The summer of 2009 marked the third annual year of the Parsons/Open Society Institute “Fellowships in Information Design,” with students from Parsons MFA program in Design and Technology traveling to countries in Africa and Eastern Europe to work with local NGOs on health and human rights issues. One such project was the Stop Stockouts campaign, focusing on access to essential medicines in Africa. Parsons students designed an SMS-based system that allowed activists in Kenya, Malawi, Uganda, and Zambia to use mobile phones to report stock levels of essential medicines in clincs in their respective countries.
About the OSI/Parsons Collaboration
The Open Society Institute’s Public Health Program aims to advance the health and human rights of marginalized persons by building the capacity of civil society leaders and organizations, and advocating for accountability and a strong civil society role in health policy and practice. In an effort to strengthen advocacy on health and human rights issues, the Public Health Program at OSI and the MFA Design and Technology (DT) Program at Parsons developed “Fellowships in Information Design,” which gives NGOs the opportunity to host a graduate student fellow from Parsons DT.
The need for such a program arose in response to how information communication technology (ICT) has revolutionized how people communicate and access information. By taking advantage of ICT, NGOs can increase the effectiveness of their advocacy campaigns. This internship program allows Parsons graduate students to support NGOs in developing effective media and communication strategies by sharing their expertise in information design and media production.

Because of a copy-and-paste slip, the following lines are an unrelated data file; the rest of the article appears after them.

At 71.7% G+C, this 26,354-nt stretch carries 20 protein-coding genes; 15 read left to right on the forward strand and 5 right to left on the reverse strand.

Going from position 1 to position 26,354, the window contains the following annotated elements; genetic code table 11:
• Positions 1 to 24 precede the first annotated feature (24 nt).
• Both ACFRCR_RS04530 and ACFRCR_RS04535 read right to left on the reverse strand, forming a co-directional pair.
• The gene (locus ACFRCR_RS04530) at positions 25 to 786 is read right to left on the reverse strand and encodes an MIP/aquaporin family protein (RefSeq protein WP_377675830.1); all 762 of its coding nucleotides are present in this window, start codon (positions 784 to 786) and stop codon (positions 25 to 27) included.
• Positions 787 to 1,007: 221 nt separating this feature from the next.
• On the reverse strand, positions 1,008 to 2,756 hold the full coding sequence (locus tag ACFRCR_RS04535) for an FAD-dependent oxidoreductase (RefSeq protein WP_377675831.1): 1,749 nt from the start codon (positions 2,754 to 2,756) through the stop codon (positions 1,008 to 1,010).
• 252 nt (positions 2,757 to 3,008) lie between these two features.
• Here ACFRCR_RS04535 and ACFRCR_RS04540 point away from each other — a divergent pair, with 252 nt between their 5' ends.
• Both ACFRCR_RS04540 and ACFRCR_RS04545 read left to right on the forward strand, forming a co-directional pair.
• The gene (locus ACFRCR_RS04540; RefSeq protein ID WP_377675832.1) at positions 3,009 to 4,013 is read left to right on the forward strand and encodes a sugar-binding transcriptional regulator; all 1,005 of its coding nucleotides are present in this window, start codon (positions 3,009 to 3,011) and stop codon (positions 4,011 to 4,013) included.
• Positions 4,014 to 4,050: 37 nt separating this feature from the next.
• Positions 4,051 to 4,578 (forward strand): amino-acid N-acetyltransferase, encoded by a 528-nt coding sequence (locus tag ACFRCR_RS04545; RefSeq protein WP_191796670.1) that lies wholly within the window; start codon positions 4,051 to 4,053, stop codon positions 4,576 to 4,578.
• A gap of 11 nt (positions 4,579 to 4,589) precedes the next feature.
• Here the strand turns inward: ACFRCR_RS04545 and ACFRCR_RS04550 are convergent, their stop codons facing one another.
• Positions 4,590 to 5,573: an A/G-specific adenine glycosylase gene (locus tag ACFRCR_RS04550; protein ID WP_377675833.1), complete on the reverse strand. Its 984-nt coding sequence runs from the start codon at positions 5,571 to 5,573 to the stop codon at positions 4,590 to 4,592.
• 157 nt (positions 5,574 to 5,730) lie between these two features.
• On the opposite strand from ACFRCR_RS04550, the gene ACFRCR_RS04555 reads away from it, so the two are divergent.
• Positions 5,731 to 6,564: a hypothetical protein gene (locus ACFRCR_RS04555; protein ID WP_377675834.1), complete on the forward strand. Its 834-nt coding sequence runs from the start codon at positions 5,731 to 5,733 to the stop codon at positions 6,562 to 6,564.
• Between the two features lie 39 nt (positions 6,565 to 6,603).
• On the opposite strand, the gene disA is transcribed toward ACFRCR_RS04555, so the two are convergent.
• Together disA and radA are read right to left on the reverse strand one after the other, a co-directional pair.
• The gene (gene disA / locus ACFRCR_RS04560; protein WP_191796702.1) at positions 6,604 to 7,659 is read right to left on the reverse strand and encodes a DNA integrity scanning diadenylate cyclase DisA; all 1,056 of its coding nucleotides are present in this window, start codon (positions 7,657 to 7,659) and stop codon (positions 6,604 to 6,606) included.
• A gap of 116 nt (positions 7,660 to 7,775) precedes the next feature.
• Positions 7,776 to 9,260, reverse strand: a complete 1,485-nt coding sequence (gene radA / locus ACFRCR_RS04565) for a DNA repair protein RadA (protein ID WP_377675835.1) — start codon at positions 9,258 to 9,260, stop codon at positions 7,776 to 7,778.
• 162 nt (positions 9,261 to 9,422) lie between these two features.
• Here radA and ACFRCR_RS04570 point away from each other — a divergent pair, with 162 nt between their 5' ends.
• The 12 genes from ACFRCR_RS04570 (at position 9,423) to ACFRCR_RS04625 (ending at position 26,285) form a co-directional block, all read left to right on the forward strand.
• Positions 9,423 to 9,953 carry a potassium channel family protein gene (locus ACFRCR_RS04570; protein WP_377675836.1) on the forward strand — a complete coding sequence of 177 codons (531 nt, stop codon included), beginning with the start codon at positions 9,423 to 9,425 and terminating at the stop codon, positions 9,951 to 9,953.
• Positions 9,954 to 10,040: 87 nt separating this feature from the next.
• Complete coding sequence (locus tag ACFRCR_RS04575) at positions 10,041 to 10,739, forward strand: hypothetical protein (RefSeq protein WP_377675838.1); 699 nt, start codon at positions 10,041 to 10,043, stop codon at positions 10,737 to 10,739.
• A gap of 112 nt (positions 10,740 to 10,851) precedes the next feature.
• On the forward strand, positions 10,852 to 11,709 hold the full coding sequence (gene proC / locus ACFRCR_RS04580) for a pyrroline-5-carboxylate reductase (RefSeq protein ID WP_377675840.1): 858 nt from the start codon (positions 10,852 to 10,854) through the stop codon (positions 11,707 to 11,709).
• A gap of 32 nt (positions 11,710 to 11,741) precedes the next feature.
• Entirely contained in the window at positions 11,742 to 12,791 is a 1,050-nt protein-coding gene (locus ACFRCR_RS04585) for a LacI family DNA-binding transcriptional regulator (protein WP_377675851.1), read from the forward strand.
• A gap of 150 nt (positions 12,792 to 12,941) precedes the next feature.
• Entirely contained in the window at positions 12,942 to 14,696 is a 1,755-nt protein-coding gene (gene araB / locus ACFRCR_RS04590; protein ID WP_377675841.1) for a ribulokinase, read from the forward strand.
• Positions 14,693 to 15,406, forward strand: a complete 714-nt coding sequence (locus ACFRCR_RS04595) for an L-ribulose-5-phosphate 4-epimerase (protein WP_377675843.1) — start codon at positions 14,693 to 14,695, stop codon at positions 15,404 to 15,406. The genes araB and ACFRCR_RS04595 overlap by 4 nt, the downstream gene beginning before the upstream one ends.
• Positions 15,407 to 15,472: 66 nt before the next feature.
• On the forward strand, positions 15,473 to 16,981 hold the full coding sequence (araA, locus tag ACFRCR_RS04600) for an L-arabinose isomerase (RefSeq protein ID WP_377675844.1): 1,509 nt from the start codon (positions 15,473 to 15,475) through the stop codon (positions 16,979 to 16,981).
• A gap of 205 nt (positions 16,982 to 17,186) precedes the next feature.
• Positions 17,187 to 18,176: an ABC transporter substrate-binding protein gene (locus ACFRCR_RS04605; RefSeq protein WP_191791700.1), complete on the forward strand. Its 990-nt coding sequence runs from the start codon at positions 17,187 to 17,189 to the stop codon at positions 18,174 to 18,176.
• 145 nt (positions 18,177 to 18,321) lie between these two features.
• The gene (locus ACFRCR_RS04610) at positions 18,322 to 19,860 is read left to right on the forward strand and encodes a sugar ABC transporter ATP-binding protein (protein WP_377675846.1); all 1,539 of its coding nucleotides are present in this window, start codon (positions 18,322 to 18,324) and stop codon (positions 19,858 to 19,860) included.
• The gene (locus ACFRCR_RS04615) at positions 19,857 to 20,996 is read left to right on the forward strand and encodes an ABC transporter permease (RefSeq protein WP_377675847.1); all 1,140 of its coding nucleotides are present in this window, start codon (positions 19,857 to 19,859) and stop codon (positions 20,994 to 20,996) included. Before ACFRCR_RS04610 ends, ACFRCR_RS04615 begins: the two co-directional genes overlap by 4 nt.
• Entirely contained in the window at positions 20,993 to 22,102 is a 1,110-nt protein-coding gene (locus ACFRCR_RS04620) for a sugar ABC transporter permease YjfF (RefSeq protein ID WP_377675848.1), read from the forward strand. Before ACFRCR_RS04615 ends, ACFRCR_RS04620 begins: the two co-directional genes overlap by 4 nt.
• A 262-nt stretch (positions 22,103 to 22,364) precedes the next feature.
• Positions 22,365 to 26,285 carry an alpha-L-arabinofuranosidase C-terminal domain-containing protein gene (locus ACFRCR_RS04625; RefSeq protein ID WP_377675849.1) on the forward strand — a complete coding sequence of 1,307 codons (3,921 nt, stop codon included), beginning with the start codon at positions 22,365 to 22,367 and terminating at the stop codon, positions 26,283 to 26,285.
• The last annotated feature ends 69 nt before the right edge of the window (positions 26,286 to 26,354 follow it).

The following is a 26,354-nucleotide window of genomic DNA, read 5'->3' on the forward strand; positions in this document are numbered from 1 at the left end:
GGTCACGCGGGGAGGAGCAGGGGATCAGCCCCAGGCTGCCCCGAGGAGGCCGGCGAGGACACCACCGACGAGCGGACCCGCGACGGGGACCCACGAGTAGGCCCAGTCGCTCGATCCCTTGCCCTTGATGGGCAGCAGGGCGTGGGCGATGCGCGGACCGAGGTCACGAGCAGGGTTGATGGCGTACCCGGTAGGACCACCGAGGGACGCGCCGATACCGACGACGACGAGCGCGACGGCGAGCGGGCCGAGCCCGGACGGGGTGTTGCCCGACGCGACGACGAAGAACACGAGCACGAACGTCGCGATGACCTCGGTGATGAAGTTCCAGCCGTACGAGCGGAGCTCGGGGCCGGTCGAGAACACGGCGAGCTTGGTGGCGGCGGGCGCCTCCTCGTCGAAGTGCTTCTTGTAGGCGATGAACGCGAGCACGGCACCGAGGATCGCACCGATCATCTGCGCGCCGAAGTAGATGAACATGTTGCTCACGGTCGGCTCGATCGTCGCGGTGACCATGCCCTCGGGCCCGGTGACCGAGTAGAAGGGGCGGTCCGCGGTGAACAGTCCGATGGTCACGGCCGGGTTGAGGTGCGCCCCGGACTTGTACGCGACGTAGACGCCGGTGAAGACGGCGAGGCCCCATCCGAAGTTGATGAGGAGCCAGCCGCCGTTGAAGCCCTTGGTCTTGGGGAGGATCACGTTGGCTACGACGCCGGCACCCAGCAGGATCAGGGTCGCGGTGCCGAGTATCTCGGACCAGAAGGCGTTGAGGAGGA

In 2007, the program was launched with five NGOs in Africa and the former Soviet Union. Fellows provided several weeks of on-site support, followed by months of off-site technical and design support. To date, fifteen NGOs have benefited from this program and thus bolstered their advocacy campaigns addressing some of the following issues: HIV prevention services for people who use drugs; pain relief and palliative care for people with life-limiting illnesses; community-based care for people with intellectual disabilities and mental illnesses; rights of lesbian, gay, bisexual, and transgender persons; and health equity through greater government accountability. OSI and Parsons are pleased to be continuing the “Fellowships in Information Design” in 2010 with six more anticipated fellowship placements.
Written by: amt